Four ball pythons enveloping one of my grandfather’s model houses, taken from his model-landscape, which he altered and rebuilt every year, before he needed a wheelchair. The figurines and houses have been in the family collection for over 100 years. His “Krippenlandschaft” is open to visitors in the fall and winter, who come from all over the world to see it. During spring and summer, we refresh the greens.
A page of a magazine found in the attic, called “Fuer alle Welt” (translated: “For the whole World”), ca. 1911. The scene shows soldiers presenting their polished boots to their officer in front of a house.
The ceiling in the old stables of my grandparents’ house, which my grandfather casted as a young man, using old doors for the mold.
Mirror from the corridor, which I was scared of as a child, fearing an ‘evil version’ of myself would pull me in and take my place in the real world.
When my grandmother died some years ago, I became aware of the many things I forgot to ask her when she was still alive.
Disfigured feather duster used by my grandmother to clean the house back then, probably also used by my grandfather's mother.
Reconstructed building from the found architectural kit and instruction, improvised due to many parts being broken or missing. During the attempt to reconstruct it, the building was destroyed twice.
Page from a found book with a bookmark, “The Love and Death of Cornet Christopher Rilke” by Rainer Maria Rilke, published 1912. Translation: “They are riding a cross a slain peasant. He has his eyes wide open, and something is reflecting in them, no sky. Later, dogs are howling.”
Bookmark: Advertising leaflet for the German Winter Relief, asking people to donate clothes for the battle front in Russia. Translation: “Your sacrifice brings joy.”
“Plexus” is a photographic case study based on still lifes that emerge from inherited trauma and postmemory, exploring the family as an essential contributor to psychological and cultural processes across history. Following my grandmother’s death, I returned to my family estate in Bavaria and used the house and its archive as stage and protagonists for an allegoric play. In the process of reconnecting the fragmentary history of my female lineage, the term “re-membering” becomes literal. Immersing myself into this story, I fill the gaps with dreams, associations, and imagined scenes to create a narrative transgressing personal and national boundaries. The objects and architecture of the house become parabolic proxies and open a gate between the past and the present. Permeating the imagery is a figurative search for apparent reoccurrences in history, echoing my own repetition of my mother’s and grandmother’s behaviors. By confronting a past spanning across four generations, a renewed sense of identity provides ground for a detailed investigation of postmemory, mental health, war, and history.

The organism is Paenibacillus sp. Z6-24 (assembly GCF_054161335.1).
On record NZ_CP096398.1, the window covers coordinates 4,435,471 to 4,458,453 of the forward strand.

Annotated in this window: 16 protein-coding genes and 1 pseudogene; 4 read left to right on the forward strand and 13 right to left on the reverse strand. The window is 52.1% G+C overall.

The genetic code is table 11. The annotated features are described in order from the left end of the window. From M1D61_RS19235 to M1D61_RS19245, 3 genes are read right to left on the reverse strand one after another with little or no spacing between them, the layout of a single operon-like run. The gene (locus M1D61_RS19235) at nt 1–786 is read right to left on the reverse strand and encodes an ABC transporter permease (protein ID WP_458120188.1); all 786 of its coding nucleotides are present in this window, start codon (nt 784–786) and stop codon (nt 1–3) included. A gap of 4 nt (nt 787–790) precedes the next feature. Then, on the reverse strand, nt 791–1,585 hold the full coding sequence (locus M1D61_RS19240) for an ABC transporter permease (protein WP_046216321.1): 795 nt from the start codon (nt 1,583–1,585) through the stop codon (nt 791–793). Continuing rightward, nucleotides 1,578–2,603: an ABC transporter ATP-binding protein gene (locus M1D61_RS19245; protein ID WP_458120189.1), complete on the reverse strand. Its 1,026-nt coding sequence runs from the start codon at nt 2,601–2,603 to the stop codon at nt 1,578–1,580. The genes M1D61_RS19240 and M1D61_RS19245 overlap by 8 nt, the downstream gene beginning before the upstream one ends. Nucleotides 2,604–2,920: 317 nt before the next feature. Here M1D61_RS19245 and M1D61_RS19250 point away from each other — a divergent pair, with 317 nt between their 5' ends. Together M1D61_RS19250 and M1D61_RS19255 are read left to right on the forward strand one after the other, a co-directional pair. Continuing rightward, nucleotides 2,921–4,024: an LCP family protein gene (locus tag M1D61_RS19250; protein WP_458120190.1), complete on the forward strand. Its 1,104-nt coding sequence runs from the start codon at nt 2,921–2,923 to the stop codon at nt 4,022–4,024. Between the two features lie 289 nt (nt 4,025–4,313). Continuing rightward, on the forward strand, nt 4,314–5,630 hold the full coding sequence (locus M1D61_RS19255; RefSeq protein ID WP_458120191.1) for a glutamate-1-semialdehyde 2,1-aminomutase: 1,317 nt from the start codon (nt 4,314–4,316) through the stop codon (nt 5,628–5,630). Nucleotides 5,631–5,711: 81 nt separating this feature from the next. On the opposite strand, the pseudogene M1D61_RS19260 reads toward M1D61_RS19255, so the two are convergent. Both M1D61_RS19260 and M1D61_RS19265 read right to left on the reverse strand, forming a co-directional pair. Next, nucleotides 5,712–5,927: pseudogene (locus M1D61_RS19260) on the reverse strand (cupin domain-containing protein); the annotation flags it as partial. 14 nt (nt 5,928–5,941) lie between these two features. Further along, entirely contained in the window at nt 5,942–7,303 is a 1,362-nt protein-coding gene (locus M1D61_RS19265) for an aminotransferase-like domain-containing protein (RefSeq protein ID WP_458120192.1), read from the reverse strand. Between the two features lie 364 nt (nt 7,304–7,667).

Elena Helfrecht (b. 1992 in Bavaria; based in London and Bavaria) is a visual artist working with photography. In 2019 she completed her MA in Photography at the Royal College of Art in London, after receiving her BA in Art History and Book Science from Friedrich-Alexander-University in 2015 and studying Art and Image History at Humboldt University from 2016 to 2017. Elena’s work revolves around the inner space and the phenomena of consciousness, emerging from an autobiographical context and opening up to the surreal and fantastic, at times grotesque. Interweaving memories, experiences, and imagination, she creates inextricable narratives with multiple layers of meaning characterized by a visceral iconography. In 2020, her work was nominated for the Foam Paul Huf Award and selected as a finalist for the Sony World Photography Awards, the HSBC Prix pour la Photographie, the PHMuseum Photography Grant, and as a winner of Camera Work. She was one of the Bloomberg New Contemporaries in 2019, a Jury Favourite for the Le Bal Award for Young Creation, winner of the AOP Student Awards, Magenta Flash Forward, and the Ginnel Foto Award in the same year.